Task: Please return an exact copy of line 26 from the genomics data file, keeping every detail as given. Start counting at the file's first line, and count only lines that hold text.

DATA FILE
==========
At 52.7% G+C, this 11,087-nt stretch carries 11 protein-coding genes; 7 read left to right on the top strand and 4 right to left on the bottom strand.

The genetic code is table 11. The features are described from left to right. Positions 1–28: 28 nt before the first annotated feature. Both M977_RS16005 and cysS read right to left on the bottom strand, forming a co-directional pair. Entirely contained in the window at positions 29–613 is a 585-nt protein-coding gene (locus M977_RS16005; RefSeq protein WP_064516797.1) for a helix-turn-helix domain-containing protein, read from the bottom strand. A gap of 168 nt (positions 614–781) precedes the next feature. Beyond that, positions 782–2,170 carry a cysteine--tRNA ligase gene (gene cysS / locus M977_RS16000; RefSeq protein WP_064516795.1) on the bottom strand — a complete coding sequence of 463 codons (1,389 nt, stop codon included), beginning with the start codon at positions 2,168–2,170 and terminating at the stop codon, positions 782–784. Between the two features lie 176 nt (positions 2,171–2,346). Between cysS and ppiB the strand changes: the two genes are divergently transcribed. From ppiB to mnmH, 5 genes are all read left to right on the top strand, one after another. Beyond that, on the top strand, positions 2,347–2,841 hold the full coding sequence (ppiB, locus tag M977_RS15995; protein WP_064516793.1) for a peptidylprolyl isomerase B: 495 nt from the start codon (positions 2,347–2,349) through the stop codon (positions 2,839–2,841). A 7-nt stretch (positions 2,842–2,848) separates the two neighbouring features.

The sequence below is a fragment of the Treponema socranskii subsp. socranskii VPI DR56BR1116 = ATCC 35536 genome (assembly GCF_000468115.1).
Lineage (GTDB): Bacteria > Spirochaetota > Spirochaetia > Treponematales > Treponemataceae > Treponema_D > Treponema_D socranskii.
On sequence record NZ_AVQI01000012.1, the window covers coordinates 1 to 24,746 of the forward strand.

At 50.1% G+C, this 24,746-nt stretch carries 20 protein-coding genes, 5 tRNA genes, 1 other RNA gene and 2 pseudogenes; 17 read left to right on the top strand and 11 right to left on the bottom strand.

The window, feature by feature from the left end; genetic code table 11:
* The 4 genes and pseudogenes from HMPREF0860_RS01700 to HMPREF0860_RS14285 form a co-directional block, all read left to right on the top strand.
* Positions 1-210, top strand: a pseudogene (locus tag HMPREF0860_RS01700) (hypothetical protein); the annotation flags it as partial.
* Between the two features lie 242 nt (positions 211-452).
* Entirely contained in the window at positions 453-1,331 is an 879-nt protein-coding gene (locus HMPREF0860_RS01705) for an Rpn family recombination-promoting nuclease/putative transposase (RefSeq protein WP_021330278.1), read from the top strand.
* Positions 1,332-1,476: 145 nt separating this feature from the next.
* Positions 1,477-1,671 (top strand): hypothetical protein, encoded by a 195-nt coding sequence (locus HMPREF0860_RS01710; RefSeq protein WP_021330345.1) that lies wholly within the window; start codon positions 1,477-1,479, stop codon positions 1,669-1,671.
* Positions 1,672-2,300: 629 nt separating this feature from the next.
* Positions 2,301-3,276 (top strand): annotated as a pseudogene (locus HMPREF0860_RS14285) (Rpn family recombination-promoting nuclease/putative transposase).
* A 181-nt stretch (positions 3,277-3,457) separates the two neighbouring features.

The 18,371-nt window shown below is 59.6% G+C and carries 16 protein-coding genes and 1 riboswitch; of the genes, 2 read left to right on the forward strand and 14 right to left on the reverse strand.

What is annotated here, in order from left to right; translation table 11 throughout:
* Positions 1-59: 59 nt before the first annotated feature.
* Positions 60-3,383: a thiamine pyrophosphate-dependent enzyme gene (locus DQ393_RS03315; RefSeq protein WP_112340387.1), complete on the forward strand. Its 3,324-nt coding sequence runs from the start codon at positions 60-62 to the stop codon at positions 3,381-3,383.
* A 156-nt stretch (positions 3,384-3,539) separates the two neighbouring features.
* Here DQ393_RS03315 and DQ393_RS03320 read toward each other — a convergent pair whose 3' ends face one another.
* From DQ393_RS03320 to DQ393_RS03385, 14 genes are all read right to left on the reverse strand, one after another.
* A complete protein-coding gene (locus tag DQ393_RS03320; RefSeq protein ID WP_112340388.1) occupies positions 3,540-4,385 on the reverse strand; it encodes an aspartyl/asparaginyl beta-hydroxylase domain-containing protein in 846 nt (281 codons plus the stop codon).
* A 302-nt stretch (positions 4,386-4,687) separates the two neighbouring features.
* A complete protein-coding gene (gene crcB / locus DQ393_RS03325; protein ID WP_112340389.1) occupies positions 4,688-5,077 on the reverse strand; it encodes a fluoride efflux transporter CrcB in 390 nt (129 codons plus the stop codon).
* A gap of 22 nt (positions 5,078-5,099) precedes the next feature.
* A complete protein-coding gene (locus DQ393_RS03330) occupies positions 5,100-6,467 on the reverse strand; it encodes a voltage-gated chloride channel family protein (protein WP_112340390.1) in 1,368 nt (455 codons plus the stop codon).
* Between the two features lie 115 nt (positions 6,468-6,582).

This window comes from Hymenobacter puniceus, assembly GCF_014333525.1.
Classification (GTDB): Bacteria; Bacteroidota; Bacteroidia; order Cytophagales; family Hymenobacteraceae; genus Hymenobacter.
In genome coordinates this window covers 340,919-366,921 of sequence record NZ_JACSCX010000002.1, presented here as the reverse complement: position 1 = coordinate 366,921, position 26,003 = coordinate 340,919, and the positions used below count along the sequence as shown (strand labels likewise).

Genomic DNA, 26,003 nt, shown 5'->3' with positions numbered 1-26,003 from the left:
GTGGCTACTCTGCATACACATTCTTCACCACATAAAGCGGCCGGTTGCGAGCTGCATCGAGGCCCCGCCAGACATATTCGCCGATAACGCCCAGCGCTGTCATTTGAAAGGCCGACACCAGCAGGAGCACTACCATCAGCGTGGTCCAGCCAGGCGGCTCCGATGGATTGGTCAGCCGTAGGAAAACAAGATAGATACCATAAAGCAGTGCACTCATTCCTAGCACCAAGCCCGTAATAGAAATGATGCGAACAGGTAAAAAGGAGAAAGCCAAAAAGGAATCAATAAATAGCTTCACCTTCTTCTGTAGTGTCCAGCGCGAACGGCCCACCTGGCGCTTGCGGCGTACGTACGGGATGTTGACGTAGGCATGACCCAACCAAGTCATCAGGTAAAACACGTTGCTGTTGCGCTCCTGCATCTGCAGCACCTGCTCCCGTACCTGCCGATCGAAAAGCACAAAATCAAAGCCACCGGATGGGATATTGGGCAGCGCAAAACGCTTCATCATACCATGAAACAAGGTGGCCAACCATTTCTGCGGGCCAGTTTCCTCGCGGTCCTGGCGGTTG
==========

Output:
* A complete protein-coding gene (gene crcB / locus DQ393_RS03325; protein ID WP_112340389.1) occupies positions 4,688-5,077 on the reverse strand; it encodes a fluoride efflux transporter CrcB in 390 nt (129 codons plus the stop codon).